By Peter O'Dwyer
For the first time in six years, Wexford will this weekend contest an All-Ireland quarter-final having seen off Waterford in the final qualifying round.
That 3-15 to 2-15 win over their neighbours set them on a collision course with a Limerick side dethroned as Munster champions by Cork.
Momentum is with Liam Dunne's men as they look continue their remarkable resurgence that has also seen them claim the scalp of All-Ireland champions Clare.
Dunne has his side performing brilliantly following the addition of a number of key players that have elevated the team to a new level; that of the big guns where Wexford feel they deserve to reside.
And they'd be right too.
Perhaps most pleasing to Dunne might be the spread of contributors to the county's rebirth. Paul Morris was the Model County's main man the last day out, following the example of young Jack Guiney who shone in the replay with Clare having come off the bench.
Lee Chin, Andrew Shore, Conor McDonald and Liam Og McGovern have largely been excellent throughout Wexford's return to form too.
In the hard-running McGovern and McDonald they have two very dangerous attackers whose contributions have proved decisive to date.
Harry Keogh and Guiney, should they line out in the wing-forward positions, could hold the key to victory however as they look to exploit a Limerick half-back line that struggled badly against Cork at times - Gavin O'Mahony and Paudie O'Brien in particular.
Dunne will be concerned with the goals his own side shipped to Waterford at the same time though
after Colin Dunford netted a brace for Waterford in Nowlan Park last week.
The battle between Lee Chin - he of the boundless energy - and David Redmond against Paul Browne and James Ryan will also be fascinating. Ryan, incredibly, matched Cork's thoroughbred midfielder Aidan Walsh step for step for most of the Munster final before seeming to tire towards the end. Against Chin in particular, he could be in for a similar afternoon's work.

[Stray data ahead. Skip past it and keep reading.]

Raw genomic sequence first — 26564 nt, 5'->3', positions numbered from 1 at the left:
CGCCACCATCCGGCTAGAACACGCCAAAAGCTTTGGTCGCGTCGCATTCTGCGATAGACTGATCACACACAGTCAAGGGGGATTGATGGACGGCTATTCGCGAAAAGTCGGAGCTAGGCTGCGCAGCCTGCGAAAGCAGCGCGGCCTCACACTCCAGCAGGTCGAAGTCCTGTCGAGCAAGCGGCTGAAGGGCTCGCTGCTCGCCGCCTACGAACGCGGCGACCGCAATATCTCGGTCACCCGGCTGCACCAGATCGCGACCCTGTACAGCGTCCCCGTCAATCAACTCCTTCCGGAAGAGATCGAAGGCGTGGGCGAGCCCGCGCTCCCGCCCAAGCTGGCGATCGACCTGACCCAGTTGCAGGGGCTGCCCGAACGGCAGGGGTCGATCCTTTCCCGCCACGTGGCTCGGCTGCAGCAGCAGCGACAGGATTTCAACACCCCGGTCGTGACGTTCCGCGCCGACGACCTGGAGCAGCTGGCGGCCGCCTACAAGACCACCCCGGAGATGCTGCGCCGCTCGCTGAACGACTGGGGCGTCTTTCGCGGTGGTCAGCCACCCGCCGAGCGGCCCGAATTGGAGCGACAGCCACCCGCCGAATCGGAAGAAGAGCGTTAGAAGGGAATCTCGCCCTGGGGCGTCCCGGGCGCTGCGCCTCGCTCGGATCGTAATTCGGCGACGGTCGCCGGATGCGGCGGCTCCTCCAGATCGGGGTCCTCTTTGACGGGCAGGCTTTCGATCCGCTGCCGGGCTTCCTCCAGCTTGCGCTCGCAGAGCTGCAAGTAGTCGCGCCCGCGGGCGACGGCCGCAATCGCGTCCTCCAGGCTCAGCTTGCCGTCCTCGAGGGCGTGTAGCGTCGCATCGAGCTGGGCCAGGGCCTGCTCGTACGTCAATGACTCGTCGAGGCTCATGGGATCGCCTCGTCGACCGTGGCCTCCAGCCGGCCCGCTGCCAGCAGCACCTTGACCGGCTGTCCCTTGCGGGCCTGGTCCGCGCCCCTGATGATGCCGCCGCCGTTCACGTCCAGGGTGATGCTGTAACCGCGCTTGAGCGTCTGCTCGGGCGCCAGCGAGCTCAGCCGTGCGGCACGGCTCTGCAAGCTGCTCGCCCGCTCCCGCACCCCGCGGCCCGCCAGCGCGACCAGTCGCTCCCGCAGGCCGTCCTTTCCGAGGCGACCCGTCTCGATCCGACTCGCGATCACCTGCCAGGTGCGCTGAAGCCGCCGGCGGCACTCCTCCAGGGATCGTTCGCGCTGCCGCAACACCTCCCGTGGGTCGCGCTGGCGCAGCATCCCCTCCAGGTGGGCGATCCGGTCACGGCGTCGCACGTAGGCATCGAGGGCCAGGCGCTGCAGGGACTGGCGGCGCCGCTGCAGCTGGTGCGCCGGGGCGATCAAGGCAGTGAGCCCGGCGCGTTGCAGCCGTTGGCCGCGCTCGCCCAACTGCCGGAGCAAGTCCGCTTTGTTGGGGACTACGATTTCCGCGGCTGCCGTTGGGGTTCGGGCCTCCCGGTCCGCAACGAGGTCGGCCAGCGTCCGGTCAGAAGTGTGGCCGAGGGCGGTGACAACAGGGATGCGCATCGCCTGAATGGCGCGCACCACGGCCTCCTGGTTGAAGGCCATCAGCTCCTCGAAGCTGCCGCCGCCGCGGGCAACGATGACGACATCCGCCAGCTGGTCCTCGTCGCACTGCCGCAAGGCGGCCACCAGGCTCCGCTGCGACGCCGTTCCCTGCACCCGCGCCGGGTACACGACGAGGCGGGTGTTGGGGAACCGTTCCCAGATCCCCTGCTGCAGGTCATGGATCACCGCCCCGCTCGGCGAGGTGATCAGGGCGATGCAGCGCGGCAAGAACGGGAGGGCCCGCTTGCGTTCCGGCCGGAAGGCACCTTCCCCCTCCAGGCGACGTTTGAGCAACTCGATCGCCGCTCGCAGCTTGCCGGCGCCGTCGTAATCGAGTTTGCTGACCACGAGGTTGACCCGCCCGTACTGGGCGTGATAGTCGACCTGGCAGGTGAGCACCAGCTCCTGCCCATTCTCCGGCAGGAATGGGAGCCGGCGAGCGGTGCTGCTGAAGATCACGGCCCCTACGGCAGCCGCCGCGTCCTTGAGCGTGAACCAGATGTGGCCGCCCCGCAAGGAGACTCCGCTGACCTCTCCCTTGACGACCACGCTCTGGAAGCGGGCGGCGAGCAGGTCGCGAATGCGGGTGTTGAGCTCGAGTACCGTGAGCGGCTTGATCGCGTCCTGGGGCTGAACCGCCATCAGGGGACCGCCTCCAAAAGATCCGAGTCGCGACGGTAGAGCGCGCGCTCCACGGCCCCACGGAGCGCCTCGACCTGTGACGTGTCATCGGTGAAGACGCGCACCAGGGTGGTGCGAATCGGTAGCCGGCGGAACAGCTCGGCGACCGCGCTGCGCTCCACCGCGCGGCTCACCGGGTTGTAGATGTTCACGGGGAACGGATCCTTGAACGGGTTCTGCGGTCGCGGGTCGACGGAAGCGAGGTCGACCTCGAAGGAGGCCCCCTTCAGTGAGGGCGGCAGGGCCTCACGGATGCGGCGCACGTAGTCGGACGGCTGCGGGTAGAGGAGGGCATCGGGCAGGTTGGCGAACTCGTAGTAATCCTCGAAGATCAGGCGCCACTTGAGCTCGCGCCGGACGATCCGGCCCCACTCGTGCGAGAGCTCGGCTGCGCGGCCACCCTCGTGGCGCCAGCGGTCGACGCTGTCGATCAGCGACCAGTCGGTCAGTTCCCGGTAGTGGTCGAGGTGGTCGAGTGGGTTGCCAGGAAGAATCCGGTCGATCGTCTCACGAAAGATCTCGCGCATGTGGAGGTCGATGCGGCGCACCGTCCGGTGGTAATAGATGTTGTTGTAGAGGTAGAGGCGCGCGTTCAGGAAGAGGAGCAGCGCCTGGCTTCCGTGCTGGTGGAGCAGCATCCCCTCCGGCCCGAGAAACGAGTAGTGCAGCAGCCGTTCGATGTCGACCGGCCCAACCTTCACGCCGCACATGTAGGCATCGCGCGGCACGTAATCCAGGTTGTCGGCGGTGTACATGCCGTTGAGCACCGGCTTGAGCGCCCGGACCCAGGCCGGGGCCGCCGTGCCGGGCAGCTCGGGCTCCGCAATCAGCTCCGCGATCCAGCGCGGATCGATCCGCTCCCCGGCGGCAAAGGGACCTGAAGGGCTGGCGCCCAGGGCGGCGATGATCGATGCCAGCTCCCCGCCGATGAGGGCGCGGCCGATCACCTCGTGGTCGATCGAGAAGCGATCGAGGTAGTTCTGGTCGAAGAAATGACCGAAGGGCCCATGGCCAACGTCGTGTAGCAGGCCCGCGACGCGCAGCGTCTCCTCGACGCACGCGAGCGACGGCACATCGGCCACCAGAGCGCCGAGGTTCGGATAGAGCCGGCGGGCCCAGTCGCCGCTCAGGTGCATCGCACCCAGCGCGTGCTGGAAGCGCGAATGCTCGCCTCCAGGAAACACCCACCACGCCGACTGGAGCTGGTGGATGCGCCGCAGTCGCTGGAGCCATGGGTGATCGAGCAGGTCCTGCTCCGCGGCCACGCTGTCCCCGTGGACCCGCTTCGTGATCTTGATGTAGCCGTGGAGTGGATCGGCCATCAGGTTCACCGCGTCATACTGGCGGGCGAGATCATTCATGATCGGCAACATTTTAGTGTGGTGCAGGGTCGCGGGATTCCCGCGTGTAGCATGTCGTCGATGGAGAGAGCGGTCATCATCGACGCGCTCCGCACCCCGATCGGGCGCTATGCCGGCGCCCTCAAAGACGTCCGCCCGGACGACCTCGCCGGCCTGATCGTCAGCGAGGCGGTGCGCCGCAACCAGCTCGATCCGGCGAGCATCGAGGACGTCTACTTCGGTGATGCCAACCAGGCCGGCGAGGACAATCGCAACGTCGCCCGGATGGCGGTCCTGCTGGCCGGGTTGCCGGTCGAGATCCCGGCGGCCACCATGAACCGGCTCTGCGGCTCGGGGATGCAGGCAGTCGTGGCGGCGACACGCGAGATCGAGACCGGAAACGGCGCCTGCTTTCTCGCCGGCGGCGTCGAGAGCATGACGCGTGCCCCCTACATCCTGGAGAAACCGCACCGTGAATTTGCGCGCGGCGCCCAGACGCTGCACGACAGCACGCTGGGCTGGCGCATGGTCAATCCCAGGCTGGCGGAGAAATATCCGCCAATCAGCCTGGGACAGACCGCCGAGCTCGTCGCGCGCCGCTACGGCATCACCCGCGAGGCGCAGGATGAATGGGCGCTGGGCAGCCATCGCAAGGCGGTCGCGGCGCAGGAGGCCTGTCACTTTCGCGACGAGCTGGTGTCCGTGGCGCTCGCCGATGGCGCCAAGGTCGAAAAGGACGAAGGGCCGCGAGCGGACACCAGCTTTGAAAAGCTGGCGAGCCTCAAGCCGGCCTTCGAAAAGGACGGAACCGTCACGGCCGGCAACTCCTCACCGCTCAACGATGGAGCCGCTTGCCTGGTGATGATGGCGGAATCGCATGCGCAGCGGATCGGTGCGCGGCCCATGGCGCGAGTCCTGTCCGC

For Limerick, it's about putting the right players in the right positions and making changes quickly and ruthlessly if needed. Against the Rebels, management seemed somewhat reluctant to make changes whereas Jimmy Barry-Murphy adapted to goings-on on the pitch much quicker, seemingly to his side's benefit.
TJ Ryan needs to work out a way of getting the best out of the immensely talented forward line at his disposal, Declan Hannon in particular.
The Adare man has yet to shine this season and looks extremely short on confidence as he toils on the periphery of each game he contests. One wonders if last year's All-Ireland semi-final performance is partly to blame or if he's simply struggling to find form. A player of his ability can't be a passenger however and it's the coach's responsibility to find a way of getting more out of him.
David Breen had a mixed day last time out too; fielding some early possession and winning knock-downs for teammates to gather but he drifted badly out of the game as it went on as he struggled to gain clean possession. The lack of variety on puck-outs made the tactic of hitting Breen predictable and did him little good however.
On a more positive note however, is the form of Shane Dowling who, save for some early misses from frees, was dangerous and clinical throughout, and Graeme Mulcahy who had probably his finest performance in the green of his county.
A little extra help for those two and Limerick will fancy their chances of pilfering a decisive goal or two against Wexford.
Billed as an undercard to Tipp and Dublin by the GAA, it promises to be anything but. Semple will be hopping in anticipation come 2pm today for a game that'll send Wexford back to the semis after years in the wilderness or Limerick to their second in succession.
Either would be a magical occasion.